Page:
Proposed Cuts in School-Lunch Programs Assailed
Washington--The Bush Administration's proposal to reduce the school-lunch subsidy for middle-income students would force many schools to stop serving meals, child-nutrition advocates said last week.
The proposal, which received a chilly reception at a hearing before the House subcommittee on elementary and secondary education, would reduce the federal subsidy to schools by 6 cents for every meal served to children from middle-income families. Instead, the money would be channeled to reducing the price of meals for children of the working poor.
About 24.5 million school-age children participate in the school-lunch program nationwide. Roughly half of the students who participate in this entitlement program are from families poor enough to qualify for free- or reduced-price meals.
Under Section 4 of the federal law authorizing school-meals programs, schools receive 16.25 cents for every breakfast or lunch they serve. The federal government provides higher reimbursement rates for free- and reduced-price meals.
Attempts to cut the Section 4 subsidy for meals served to middle-income students were a regular ele4ment of budget proposals during the Reagan Administration.
President Bush did not include the change in his first proposed budget to the Congress two years ago, but sought it--again without success--last year.
Over the years, supporters of the school-lunch program have consistently argued that reducing Section 4 payments would make breakfast and lunch programs too costly for many schools to maintain.
"Whenever we jiggle around around with Section 4, we always run into problems," said Representative Dale E. Kildee, Democrat of Michigan and chairman of the subcommittee. "We always run into people dropping out and schools dropping out."
Overall, the Bush Administration's budget proposal for fiscal 1992 calls for an increase of $229.7 mil8lion for the school-lunch program, raising total federal funding to nearly $3.7 billion. The budget also calls for a $65.6-million increase for the school-breakfast program, raising total funding to $722 million.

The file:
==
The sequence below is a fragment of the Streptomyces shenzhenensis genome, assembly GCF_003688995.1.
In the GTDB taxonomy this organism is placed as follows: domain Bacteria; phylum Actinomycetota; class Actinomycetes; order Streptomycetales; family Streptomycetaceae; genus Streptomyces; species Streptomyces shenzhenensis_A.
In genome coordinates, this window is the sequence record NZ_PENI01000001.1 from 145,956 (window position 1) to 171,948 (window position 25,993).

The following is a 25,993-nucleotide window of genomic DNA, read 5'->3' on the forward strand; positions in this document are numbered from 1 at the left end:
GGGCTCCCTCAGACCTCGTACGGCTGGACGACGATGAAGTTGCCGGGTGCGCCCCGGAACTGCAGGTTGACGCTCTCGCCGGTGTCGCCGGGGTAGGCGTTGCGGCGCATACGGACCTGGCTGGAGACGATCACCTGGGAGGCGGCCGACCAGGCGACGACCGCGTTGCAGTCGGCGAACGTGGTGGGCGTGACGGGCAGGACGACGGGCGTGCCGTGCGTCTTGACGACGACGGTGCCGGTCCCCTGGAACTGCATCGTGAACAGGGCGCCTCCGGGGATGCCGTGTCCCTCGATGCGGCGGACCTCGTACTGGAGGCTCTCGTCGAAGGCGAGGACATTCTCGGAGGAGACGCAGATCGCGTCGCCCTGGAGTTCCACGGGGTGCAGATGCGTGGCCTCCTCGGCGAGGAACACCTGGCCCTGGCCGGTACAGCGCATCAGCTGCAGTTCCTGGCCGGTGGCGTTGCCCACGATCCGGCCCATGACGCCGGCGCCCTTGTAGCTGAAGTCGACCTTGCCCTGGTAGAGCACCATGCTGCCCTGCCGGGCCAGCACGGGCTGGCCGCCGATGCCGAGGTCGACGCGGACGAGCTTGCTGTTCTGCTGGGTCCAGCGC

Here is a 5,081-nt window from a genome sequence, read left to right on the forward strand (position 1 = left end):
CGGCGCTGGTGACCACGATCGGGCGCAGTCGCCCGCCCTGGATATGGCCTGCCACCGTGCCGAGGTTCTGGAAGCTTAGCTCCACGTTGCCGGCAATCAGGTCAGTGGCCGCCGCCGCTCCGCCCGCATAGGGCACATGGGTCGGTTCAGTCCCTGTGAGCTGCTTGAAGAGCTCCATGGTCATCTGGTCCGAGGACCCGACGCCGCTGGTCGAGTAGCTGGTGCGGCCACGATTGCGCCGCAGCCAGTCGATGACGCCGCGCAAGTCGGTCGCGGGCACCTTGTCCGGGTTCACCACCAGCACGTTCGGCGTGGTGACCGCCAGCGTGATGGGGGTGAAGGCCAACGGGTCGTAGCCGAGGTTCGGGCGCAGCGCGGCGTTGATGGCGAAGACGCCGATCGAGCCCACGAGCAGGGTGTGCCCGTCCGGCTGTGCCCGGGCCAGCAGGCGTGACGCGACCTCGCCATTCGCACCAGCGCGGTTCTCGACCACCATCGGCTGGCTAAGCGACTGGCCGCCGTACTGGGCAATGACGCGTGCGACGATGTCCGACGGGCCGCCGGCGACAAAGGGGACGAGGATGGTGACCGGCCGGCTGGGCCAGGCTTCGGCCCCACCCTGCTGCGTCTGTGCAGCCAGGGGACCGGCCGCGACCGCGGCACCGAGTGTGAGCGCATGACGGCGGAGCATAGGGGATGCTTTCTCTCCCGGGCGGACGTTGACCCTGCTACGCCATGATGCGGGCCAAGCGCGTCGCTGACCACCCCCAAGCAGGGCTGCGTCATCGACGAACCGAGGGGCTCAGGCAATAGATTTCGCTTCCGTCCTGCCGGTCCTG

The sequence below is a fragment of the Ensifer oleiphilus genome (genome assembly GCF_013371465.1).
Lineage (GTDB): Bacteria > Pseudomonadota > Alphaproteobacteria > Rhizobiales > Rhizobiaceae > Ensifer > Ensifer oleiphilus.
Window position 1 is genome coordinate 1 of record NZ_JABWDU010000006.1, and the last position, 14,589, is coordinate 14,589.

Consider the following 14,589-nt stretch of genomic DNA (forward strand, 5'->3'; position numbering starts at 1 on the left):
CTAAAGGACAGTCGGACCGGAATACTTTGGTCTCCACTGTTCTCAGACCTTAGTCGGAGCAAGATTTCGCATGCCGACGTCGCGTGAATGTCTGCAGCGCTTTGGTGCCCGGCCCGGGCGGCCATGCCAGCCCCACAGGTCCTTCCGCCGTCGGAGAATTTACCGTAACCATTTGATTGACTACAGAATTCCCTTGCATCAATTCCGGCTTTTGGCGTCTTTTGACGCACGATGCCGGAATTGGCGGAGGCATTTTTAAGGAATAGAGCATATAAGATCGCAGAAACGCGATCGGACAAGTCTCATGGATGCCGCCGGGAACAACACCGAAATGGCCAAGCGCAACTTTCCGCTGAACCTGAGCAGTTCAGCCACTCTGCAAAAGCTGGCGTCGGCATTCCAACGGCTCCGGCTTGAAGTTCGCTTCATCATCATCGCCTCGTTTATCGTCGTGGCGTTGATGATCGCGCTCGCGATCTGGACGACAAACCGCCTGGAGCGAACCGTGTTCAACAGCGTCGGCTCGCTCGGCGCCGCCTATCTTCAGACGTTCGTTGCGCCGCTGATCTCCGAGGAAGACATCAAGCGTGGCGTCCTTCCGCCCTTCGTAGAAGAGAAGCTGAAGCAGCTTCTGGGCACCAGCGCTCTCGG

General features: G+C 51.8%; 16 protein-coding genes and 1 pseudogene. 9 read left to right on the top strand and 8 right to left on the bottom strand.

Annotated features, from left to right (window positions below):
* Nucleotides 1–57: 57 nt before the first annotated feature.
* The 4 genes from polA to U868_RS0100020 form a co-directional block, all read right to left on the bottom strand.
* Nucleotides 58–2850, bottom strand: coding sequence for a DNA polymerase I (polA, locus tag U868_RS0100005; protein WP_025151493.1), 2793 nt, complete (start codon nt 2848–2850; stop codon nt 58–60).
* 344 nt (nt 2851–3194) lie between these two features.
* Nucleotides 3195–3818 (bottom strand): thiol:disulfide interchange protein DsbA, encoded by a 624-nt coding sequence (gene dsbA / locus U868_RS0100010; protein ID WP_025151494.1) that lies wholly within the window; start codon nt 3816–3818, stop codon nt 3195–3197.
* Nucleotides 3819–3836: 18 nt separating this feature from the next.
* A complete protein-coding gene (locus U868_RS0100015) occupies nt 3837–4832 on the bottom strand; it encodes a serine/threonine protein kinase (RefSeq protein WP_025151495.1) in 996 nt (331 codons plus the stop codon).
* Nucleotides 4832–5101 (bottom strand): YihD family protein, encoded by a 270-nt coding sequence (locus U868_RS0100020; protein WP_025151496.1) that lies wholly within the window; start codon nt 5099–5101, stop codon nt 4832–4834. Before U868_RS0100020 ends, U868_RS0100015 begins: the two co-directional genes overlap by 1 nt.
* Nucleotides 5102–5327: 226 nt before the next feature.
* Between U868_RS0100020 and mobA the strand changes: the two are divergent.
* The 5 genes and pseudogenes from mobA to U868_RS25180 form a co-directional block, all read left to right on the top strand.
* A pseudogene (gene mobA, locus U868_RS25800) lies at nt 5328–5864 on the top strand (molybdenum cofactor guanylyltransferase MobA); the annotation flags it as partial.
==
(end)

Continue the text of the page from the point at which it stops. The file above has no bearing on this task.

Under both programs, children from families that make less than 130 percent of the federally defined poverty level--$16,500 for a family of four--qualify for free meals.
Students from families that make up to 185 percent of the poverty level, or about $24,000 for a family of four, qualify for reduced-price meals.
Those students currently pay 40 cents a day for lunch and 30 cents for breakfast. Under the Bush plan, prices would drop to 15 cents for lunch and 10 cents for breakfast. All other students would pay the full price.
At the hearing, Betty Jo Nelson, administrator of the Agriculture Department's food and nutrition service, which oversees the school-feeding programs, said the President's proposal would redirect scarce resources to needy children.
The Administration, she said, expects to spend more money on school meals as a result of this proposal. If, as officials hope, more children from working-poor families are enticed by the lower prices to buy their lunch, then the government will have to reimburse more meals at the higher reduced-price rates, she said.
Ms. Nelson also argued that middle-income children are unlikely to stop buying their lunch at school just because the price has gone up 6 cents. "I don't think families making over $24,000 will be making big changes over 6 cents a day," she said.
Under questioning, however, Ms. Nelson acknowledged that some schools need the Section 4 subsidy to maintain a self-sustaining program. "I can't tell you in all candor that this won't push some school that is on the edge out of the program," she said.
"You can't take from one and give to the other without the program collapsing," countered Representative William F. Goodling of Pennsylvania, the ranking Republican on the panel.
"My mind is not closed on the issue, but boy, you would have a tough time opening it," Mr. Goodling said.
"We have to understand that no one has come up with a cheaper way of feeding free and reduced-price children if they drop the school-lunch program," he said. "I don't want to give school administrators an easy reason to drop out of the school-lunch program."
In testimony, the American School Food Service Association estimated that between 1 and 2 million students would drop out of the program if the proposal is implemented.